USS Savannah (1798)

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Flag of the United States.svgUnited States
Name: USS Savannah
Namesake: Savannah, a city in Georgia
Ordered: 4 May 1798
Builder: John Patterson, Savannah, Georgia
Completed: 1799
Commissioned: 20 March 1799
Fate: Sold February 1802
General characteristics
Type: row galley
Length: 51 ft 9 in (15.77 m)
Beam: 15 ft 0 in (4.57 m)
Draft: 5 ft 8 in (1.73 m)
Complement: 28

The first USS Savannah was a coastal galley that served in the U.S. Navy from 1799 to 1802.

Row galley

A row galley was a term used by the early United States Navy for an armed watercraft that used oars rather than sails as a means of propulsion. During the age of sail row galleys had the advantage of propulsion while ships of sail might be stopped or running at slow speed because of lack of wind for their sails. While called galleys, they were based on different hull type than the Mediterranean galley, the term being used mainly due to the employment of oars.

Savannah was one of a number of small vessels authorized by an Act of Congress, approved 4 May 1798, to be used as Naval Militia training craft and for harbor defense. The Savannah class was designed by Joshua Humphreys and built at Savannah, Georgia, by John Patterson.

An Act of Congress is a statute enacted by the United States Congress. It can either be a Public Law, relating to the general public, or a Private Law, relating to specific institutions or individuals.

Joshua Humphreys American shipbuilder

Joshua Humphreys was an American ship builder and naval architect. He was the constructor of the original six frigates of the United States Navy and is known as the "Father of the American Navy".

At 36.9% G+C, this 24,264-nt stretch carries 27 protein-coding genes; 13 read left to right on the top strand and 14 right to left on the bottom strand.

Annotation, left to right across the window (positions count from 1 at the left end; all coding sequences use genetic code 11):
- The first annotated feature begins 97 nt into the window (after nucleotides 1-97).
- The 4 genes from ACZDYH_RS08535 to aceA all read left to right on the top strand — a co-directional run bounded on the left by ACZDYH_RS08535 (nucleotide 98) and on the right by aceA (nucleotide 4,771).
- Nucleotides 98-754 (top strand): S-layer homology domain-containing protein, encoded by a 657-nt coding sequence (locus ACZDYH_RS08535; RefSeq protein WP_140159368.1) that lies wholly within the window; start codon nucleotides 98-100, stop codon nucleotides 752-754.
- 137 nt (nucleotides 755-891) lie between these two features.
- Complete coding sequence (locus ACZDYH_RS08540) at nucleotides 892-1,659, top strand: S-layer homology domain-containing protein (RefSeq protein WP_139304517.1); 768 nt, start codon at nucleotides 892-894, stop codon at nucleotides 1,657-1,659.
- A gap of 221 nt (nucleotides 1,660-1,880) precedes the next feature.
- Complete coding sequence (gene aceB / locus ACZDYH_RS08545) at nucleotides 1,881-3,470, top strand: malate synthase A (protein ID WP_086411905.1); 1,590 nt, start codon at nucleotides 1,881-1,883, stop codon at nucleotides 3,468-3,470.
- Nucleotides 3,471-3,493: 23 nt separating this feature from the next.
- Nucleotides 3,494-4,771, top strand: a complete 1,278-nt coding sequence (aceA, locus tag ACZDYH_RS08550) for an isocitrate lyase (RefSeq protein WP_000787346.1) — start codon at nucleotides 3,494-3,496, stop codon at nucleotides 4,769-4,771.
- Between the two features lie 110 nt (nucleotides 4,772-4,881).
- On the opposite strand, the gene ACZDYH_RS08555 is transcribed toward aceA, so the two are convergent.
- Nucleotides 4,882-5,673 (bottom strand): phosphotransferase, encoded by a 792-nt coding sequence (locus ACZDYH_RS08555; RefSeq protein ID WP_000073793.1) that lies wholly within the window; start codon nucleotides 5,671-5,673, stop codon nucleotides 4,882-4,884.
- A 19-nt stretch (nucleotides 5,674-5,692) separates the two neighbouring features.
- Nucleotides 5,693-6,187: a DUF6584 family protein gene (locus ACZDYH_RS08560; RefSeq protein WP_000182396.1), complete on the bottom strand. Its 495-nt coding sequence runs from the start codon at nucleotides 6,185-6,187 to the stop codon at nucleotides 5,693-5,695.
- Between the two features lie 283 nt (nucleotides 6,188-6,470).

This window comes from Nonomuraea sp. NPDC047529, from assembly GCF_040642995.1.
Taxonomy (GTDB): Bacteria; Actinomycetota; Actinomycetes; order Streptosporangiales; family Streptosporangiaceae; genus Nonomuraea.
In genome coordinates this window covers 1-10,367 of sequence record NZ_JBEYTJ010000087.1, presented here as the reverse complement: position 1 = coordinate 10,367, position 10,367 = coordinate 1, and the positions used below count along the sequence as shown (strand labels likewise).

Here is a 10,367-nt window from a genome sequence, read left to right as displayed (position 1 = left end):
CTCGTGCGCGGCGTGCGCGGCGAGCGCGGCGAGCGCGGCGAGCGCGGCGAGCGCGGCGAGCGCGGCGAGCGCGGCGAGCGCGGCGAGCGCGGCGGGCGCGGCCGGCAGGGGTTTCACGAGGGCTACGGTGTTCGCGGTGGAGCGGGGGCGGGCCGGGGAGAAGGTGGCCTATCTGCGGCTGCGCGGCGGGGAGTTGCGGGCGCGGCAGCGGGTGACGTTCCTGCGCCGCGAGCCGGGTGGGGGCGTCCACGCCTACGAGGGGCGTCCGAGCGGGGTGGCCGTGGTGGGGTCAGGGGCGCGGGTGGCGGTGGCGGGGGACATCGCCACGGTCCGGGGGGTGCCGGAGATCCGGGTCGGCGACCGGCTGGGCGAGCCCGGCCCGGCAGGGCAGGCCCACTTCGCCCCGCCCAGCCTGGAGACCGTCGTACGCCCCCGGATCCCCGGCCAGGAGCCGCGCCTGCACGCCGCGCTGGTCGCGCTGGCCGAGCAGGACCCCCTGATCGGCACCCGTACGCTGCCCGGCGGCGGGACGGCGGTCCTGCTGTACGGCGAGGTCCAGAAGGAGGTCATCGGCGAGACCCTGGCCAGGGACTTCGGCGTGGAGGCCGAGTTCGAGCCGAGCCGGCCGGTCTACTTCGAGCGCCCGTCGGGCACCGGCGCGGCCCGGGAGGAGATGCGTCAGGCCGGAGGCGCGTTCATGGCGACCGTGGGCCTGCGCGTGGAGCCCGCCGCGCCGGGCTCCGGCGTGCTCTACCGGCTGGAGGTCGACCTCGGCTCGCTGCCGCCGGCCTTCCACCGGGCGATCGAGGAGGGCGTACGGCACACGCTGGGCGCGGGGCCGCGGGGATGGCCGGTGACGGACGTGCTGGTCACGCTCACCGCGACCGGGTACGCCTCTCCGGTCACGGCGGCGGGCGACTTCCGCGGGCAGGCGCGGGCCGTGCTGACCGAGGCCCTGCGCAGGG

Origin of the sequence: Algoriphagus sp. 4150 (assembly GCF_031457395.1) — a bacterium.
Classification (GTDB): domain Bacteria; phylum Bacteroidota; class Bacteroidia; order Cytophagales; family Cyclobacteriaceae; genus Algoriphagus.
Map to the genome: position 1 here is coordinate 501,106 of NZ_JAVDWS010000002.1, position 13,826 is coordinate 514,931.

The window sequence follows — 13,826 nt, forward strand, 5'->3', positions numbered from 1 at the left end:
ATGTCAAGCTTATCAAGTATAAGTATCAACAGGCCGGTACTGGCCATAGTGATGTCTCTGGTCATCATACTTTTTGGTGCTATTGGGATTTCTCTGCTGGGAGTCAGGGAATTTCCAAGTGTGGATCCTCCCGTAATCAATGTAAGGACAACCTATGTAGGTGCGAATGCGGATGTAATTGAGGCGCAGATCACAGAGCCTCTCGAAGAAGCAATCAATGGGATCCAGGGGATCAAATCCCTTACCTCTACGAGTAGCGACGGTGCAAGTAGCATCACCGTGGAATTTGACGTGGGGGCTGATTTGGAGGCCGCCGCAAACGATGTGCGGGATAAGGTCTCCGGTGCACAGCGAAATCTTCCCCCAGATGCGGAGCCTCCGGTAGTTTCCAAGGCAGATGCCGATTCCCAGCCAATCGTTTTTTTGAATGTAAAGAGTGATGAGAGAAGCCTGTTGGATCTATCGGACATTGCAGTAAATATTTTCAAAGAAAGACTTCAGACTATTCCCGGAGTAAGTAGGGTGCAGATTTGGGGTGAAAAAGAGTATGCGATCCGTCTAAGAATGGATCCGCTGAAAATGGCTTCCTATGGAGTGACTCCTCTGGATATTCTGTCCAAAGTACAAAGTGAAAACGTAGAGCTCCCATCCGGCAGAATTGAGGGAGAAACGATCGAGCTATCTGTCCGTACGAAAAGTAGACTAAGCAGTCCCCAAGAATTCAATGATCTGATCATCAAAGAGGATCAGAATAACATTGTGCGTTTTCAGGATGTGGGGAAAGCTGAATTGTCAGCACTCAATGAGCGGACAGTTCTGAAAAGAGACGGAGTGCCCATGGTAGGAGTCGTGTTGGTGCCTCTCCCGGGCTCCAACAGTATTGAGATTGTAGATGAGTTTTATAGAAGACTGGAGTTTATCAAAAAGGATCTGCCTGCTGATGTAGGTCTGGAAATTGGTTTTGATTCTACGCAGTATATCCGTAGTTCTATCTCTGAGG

Savannah, Georgia City in Georgia, United States

Savannah is the oldest city in the U.S. state of Georgia and is the county seat of Chatham County. Established in 1733 on the Savannah River, the city of Savannah became the British colonial capital of the Province of Georgia and later the first state capital of Georgia. A strategic port city in the American Revolution and during the American Civil War, Savannah is today an industrial center and an important Atlantic seaport. It is Georgia's fifth-largest city, with a 2017 estimated population of 146,444. The Savannah metropolitan area, Georgia's third-largest, had an estimated population of 387,543 in 2017.

Savannah was placed in service on 20 March 1799, with "Captain of a Galley" John F. Randolph in command. The galleys were placed under the immediate command of Major General Charles C. Pinckney on 19 April 1799.

Charles Cotesworth Pinckney American politician

Charles Cotesworth Pinckney was an early American statesman of South Carolina, Revolutionary War veteran, and delegate to the Constitutional Convention. He was twice nominated by the Federalist Party as its presidential candidate in 1804 and 1808, losing both elections.

Savannah was sold out of service in February 1802.

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<i>Dictionary of American Naval Fighting Ships</i> book

The Dictionary of American Naval Fighting Ships (DANFS) is the official reference work for the basic facts about ships used by the United States Navy.